The exciting story of the siege of St Andrews Castle

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© Letizia Morley 2017

This is the St Andrews Castle and Castle Sands on a tranquil late autumn day. The castle must have been pretty nice in its day but now is sadly badly ruined. There is a siege mine underneath that has a cool history.

The story is that in 1546, the cruel Cardinal David Beaton, whose residence was the castle, burnt the Protestant preacher George Wishart at the stake out in front of the castle. This very public execution was a spark to intensify the wars of the Reformation in Scotland.

The Protestant friends of Wishart  (including several lairds of the area), snuck inside the castle dressed as masons since there was construction going on at the time there. The Cardinal was stabbed and his naked body hung from a high tower window facing the front of the street. These Protestants began to occupy the castle and then were attacked by supporters of the Cardinal, primarily the Regent, the Earl of Arran.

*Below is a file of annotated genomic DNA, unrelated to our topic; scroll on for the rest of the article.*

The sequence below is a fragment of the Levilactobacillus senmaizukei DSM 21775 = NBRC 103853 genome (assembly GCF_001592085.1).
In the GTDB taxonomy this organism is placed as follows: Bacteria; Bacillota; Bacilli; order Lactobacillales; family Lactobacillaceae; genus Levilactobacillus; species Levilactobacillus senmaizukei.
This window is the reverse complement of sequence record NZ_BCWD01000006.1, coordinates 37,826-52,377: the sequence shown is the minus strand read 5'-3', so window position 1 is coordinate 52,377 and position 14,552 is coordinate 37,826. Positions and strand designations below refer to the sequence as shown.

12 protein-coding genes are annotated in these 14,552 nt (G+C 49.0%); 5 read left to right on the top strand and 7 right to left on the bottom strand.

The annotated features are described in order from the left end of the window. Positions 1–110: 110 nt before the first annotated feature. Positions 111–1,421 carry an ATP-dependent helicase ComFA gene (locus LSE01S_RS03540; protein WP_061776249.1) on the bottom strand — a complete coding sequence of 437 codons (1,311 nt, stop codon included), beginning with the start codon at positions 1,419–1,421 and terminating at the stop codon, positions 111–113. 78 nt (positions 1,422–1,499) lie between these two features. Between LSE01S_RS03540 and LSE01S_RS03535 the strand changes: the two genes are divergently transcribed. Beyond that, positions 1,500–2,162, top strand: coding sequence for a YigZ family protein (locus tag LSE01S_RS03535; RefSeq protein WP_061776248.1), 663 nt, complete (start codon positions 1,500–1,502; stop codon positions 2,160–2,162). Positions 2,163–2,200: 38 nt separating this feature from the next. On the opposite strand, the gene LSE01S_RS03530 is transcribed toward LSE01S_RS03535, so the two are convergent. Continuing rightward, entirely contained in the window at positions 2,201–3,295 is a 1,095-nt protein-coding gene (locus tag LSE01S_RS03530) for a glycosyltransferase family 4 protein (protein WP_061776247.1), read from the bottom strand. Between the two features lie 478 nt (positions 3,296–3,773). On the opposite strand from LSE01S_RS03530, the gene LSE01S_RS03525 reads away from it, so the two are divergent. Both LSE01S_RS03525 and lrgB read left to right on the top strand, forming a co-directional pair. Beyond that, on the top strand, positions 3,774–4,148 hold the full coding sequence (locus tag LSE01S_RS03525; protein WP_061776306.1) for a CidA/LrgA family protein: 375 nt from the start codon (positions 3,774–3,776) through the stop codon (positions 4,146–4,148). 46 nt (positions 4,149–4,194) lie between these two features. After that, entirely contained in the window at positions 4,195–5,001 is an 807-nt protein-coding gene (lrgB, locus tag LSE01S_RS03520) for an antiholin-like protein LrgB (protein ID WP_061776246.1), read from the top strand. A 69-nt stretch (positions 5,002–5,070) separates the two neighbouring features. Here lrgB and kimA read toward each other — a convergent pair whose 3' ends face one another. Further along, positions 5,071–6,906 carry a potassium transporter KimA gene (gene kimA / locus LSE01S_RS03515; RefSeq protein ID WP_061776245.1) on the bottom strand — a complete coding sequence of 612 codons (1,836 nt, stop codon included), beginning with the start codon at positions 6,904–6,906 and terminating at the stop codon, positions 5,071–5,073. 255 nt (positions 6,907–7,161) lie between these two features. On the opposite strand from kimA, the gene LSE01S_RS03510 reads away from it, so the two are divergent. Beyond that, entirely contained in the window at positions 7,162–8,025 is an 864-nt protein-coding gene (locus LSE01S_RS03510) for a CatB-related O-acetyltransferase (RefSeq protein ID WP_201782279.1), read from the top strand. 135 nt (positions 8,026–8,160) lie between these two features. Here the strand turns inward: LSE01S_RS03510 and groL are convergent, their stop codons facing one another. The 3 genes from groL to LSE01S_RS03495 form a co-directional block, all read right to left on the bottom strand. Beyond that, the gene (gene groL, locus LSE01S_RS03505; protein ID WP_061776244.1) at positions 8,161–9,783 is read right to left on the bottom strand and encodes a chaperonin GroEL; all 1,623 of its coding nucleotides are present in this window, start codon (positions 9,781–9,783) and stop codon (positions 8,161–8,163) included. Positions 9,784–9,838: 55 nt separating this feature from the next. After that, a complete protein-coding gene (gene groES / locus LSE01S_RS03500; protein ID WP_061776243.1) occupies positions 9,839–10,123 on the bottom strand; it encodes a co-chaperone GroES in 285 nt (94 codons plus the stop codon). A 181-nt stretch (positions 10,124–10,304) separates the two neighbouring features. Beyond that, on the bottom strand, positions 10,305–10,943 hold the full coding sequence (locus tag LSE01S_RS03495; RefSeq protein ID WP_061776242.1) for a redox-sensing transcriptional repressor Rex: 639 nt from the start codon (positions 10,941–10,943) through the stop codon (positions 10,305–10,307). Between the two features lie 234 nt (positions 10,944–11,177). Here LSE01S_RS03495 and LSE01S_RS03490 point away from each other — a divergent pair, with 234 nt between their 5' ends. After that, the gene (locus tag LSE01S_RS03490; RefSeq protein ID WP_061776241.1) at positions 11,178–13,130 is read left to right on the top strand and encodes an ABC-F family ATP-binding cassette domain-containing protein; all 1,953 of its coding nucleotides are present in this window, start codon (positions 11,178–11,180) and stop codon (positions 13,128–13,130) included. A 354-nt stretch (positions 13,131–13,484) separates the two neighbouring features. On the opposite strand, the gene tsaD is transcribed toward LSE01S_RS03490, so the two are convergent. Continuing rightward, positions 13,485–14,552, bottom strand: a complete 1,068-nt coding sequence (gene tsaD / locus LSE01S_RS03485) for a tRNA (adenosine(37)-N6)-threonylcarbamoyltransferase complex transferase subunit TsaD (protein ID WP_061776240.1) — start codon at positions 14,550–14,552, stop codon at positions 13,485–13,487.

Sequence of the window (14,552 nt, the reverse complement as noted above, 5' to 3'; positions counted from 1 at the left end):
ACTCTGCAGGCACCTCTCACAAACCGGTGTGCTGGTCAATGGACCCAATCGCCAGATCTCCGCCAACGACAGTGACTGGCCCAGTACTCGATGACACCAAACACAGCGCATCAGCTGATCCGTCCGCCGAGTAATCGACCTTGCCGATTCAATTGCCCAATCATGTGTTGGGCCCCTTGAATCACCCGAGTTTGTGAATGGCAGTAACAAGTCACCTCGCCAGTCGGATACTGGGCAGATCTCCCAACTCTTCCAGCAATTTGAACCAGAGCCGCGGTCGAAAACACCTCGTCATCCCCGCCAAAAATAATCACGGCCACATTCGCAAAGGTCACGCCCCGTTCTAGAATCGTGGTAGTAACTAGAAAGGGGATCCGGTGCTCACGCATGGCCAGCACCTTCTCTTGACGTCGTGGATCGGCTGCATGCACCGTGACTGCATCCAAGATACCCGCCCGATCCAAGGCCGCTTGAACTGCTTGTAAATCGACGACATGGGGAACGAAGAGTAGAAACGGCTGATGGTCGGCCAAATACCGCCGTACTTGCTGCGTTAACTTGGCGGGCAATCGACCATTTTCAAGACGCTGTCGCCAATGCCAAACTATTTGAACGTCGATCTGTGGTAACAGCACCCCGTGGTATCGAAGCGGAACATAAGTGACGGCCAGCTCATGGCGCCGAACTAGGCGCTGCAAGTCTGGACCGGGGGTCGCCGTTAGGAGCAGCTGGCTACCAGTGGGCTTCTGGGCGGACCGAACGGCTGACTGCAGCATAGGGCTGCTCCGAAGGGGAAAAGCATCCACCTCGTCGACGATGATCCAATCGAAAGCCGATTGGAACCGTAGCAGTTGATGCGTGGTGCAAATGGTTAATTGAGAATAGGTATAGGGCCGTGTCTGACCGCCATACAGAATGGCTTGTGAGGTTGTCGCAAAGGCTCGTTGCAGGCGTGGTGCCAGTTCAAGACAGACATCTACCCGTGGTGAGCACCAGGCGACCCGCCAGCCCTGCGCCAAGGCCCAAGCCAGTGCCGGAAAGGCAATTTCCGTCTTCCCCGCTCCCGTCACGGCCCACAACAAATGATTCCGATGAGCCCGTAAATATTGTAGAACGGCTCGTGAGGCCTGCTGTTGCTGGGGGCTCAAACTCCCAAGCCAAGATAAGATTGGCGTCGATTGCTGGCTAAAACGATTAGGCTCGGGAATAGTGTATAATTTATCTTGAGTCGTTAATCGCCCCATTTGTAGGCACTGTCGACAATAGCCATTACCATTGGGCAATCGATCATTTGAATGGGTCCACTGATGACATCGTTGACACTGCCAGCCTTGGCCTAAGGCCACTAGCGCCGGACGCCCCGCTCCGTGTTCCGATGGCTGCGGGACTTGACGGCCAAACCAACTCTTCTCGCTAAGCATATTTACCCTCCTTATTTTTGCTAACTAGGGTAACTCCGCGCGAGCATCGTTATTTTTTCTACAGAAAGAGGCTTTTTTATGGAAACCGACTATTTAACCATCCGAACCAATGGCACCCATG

The famous Protestant preacher John Knox, who was primarily responsible for the Scottish Reformation, was smuggled into the castle to be the minister for the defenders. The besiegers could not breach the walls after a long struggle and so began to dig a tunnel under the gatehouse to get in from below. When that was discovered, the defenders began to dig a counter-mine to meet it. Both mines were cut through solid rock. The defenders tried three times to reach directly to the mine since they were guided only by the sound of the pickaxes. Finally the fight was joined as the tunnels met yet the defenders were able to keep the invaders out. It took a French force to bombard the castle with powerful canons for the castle to surrender. The defenders were either imprisoned in France or sent to the galleys, as John Knox was.

The tunnels were only rediscovered in 1879 and you can go there today, and as I did last year, to creep down the clammy, cramped tunnels and imagine the hard labour it took to carve them. The attackers’ side is smooth, decently large (for a hand carved tunnel) and the defenders’ side is very narrow and jagged. Rank moss grows inside the tunnel and there is a constant drip of water from the walls. Not for those who are claustrophobic! You can see in the paving stones in front of the castle the initials of George Wishart made of cobble stones.